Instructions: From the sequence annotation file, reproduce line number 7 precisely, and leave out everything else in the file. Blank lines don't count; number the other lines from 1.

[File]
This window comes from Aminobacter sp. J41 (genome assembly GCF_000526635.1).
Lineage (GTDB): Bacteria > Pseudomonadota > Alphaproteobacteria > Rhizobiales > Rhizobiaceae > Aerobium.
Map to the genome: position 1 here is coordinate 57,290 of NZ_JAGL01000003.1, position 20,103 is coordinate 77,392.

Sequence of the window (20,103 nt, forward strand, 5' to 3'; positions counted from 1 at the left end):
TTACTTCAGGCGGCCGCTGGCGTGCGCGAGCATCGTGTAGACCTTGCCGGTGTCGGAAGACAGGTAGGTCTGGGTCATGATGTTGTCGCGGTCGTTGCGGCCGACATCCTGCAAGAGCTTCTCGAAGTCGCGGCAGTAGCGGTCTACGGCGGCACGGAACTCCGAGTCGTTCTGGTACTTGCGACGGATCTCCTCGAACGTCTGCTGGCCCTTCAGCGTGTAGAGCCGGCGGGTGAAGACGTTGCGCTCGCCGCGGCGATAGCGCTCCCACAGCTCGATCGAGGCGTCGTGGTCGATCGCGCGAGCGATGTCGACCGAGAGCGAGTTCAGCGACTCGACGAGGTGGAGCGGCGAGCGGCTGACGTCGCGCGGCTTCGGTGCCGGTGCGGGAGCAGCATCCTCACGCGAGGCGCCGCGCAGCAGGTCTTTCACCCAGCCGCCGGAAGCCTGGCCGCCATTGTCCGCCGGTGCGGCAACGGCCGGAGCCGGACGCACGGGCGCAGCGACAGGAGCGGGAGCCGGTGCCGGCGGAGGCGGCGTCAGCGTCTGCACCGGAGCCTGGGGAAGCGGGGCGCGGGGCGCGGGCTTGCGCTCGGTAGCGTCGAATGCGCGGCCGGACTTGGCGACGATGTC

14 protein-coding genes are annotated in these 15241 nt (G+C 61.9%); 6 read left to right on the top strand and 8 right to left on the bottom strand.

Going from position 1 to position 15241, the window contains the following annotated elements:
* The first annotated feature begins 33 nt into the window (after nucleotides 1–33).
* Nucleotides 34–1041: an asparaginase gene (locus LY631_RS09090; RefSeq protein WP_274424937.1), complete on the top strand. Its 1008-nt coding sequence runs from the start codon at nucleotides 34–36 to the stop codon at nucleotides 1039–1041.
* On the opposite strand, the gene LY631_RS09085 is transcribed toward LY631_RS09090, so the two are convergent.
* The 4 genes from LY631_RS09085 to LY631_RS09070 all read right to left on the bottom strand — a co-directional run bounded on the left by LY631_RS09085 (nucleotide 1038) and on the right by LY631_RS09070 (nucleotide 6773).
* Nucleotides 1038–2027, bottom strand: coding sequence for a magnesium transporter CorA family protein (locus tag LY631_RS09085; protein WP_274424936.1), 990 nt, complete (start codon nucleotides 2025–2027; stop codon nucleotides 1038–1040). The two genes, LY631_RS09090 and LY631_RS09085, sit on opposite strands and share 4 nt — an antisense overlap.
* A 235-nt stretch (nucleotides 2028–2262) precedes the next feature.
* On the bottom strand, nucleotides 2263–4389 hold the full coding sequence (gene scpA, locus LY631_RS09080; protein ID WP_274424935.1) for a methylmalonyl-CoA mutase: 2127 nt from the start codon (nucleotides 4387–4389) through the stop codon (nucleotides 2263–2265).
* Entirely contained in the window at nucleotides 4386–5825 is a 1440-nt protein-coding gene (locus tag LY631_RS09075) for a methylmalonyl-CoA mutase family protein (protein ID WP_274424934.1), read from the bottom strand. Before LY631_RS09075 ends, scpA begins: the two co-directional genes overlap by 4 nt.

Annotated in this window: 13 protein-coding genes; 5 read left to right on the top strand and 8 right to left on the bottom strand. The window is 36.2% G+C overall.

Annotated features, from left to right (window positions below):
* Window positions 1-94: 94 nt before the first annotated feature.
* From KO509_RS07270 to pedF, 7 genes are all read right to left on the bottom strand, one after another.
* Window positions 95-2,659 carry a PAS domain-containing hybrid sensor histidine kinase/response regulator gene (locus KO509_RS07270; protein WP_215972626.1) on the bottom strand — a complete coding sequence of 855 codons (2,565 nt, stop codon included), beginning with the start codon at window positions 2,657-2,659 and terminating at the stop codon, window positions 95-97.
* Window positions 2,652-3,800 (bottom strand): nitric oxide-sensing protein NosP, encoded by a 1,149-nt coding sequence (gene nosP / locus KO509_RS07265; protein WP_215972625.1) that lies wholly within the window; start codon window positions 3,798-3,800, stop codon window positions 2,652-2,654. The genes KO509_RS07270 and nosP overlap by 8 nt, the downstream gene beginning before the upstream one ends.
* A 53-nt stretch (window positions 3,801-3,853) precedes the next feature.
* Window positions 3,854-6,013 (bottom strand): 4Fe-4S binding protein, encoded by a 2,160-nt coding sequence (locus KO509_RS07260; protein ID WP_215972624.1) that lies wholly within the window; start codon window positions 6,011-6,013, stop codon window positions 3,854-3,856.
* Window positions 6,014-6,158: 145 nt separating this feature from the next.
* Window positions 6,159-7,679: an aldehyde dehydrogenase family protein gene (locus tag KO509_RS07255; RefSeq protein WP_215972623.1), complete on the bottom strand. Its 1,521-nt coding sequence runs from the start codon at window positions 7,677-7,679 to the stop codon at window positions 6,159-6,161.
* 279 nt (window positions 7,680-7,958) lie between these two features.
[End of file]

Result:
Going from position 1 to position 15241, the window contains the following annotated elements: